FIG. 12 is yet another possible application of the present invention, this time as an “electronic patent.” In the embodiment depicted, it is contemplated that, much like the embodiment of FIGS. 7 and 11, a patent may be printed using one or more display substrates 32 on a common substrate 20 so as to display all or parts of an issued patent. In this way, as such substrates become common and less expensive to manufacture, the patent could be “printed” on a single substrate having the ability to display images in one region thereof and textual information in the other. Moreover, pressure sensors underlying buttons 24 could be used to allow a user to scroll through the images and textual columns of the patent. Depending upon the length of the patent and the size of the memory (not shown) associated with the substrate, it is also conceivable that appendices and other information may be provided with the “electronic patent.”
FIG. 13 is an orthographic representation of an embodiment in which the present invention is integrated into the dashboard 102 of a vehicle. As depicted by this embodiment, the present invention may be integrated with a component of the product it is intended to be used with of for. Accordingly, the usefulness of the product may be maximized, as relevant information is made immediately available to the user. Returning to the Figure, dashboard 102 includes a complete substrate 104 with a memory (not shown), display substrate 32, power source (not shown), touch sensors 24 and control logic (not shown), all integrated into a small panel that may be affixed to the dashboard of an automobile or within a glove or other compartment.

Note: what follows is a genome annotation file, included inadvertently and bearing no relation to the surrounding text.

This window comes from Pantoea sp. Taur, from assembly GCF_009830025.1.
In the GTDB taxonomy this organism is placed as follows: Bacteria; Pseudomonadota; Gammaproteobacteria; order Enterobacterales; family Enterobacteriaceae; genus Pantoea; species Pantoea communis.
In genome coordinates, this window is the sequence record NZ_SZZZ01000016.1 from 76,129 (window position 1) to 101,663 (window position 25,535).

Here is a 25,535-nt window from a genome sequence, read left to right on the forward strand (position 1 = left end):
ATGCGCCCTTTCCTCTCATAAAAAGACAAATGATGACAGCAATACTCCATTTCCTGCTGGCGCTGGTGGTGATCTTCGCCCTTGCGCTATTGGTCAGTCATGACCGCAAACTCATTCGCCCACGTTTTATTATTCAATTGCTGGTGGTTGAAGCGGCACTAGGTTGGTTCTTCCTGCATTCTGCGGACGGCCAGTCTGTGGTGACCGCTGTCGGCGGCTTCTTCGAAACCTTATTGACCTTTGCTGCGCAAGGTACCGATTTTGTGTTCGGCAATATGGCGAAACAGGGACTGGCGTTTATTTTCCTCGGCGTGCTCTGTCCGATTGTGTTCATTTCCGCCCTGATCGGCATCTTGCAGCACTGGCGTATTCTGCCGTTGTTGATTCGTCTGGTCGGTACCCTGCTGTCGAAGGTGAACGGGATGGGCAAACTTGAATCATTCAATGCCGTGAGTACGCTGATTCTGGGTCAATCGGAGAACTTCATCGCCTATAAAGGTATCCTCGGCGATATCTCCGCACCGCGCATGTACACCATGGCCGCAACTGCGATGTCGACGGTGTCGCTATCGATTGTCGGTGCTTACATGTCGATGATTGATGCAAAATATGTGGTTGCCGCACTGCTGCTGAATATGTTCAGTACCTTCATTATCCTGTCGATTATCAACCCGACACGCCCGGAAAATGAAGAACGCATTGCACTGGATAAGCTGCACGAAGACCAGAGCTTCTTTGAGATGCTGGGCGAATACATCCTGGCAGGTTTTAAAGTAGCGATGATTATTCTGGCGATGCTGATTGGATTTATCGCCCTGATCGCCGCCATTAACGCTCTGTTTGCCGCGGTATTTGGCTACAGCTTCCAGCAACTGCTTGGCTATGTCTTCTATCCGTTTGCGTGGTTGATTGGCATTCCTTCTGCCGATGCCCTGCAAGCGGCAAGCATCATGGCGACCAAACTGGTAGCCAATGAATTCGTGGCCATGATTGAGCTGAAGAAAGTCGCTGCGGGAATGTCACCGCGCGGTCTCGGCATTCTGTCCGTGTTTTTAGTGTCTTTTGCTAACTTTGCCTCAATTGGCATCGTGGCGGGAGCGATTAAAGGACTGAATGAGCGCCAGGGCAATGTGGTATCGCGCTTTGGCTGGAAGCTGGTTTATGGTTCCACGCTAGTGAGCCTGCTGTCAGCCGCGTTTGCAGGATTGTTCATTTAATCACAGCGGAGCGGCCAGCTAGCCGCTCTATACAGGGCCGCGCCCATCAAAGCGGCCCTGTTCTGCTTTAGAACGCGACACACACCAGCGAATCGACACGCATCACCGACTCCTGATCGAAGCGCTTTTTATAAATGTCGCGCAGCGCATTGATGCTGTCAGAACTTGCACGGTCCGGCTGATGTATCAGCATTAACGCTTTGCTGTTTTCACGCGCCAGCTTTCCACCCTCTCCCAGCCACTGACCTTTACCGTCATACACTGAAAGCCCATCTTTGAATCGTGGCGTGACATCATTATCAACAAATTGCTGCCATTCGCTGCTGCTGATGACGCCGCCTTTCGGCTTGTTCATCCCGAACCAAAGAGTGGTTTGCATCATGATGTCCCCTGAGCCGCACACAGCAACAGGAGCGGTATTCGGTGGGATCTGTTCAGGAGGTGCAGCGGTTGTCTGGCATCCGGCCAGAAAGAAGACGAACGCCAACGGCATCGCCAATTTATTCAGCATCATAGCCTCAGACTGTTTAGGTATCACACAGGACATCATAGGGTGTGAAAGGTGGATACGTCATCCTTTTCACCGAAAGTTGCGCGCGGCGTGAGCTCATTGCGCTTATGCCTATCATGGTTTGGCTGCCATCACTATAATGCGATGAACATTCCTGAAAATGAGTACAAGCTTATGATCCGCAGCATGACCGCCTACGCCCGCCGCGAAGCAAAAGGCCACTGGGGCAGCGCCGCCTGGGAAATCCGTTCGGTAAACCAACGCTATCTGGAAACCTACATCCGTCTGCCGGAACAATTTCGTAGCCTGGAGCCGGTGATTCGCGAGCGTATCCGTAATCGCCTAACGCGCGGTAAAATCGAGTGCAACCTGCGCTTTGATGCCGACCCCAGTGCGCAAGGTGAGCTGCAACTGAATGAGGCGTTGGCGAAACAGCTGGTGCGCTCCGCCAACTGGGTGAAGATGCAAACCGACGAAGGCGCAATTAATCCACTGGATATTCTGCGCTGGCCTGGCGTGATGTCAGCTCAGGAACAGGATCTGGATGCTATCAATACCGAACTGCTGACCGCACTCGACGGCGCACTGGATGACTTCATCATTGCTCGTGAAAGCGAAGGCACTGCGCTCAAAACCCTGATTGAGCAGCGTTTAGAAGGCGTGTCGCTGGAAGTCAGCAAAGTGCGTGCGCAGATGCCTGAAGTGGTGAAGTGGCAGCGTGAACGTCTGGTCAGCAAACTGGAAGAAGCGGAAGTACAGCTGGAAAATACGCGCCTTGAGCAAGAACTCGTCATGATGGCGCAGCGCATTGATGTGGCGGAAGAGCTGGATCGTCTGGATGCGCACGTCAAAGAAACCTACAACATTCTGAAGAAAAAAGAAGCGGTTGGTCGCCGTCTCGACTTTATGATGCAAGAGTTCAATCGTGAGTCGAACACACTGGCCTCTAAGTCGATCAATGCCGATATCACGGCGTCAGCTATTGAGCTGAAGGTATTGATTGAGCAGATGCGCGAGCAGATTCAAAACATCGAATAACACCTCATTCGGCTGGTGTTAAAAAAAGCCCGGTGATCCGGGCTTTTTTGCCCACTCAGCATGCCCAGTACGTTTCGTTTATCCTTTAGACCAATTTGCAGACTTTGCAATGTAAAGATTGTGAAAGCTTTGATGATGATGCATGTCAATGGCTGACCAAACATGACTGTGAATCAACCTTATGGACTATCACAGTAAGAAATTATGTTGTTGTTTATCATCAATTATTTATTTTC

In the embodiment depicted, the memory (not shown) may be pre-loaded with information relating to various features of the vehicle or product or a complete user and service manual. It is also possible that the memory associated with the display may be updateable, so that when the vehicle or product is serviced, the service or other current information can be recorded in the memory for subsequent retrieval or display.
 Turning next to FIG. 14 there is depicted another application of the present invention in association with a photographic image 112. The present invention is contemplated for use as a backing material for a photographic substrate, where the invention may store digital audio information on memory 22 for replay to a viewer of the photograph. Furthermore, the application can be provided with an adhesive layer to affix it to the photograph, or without adhesive to allow it to be reused with multiple photographs, for example, within a frame.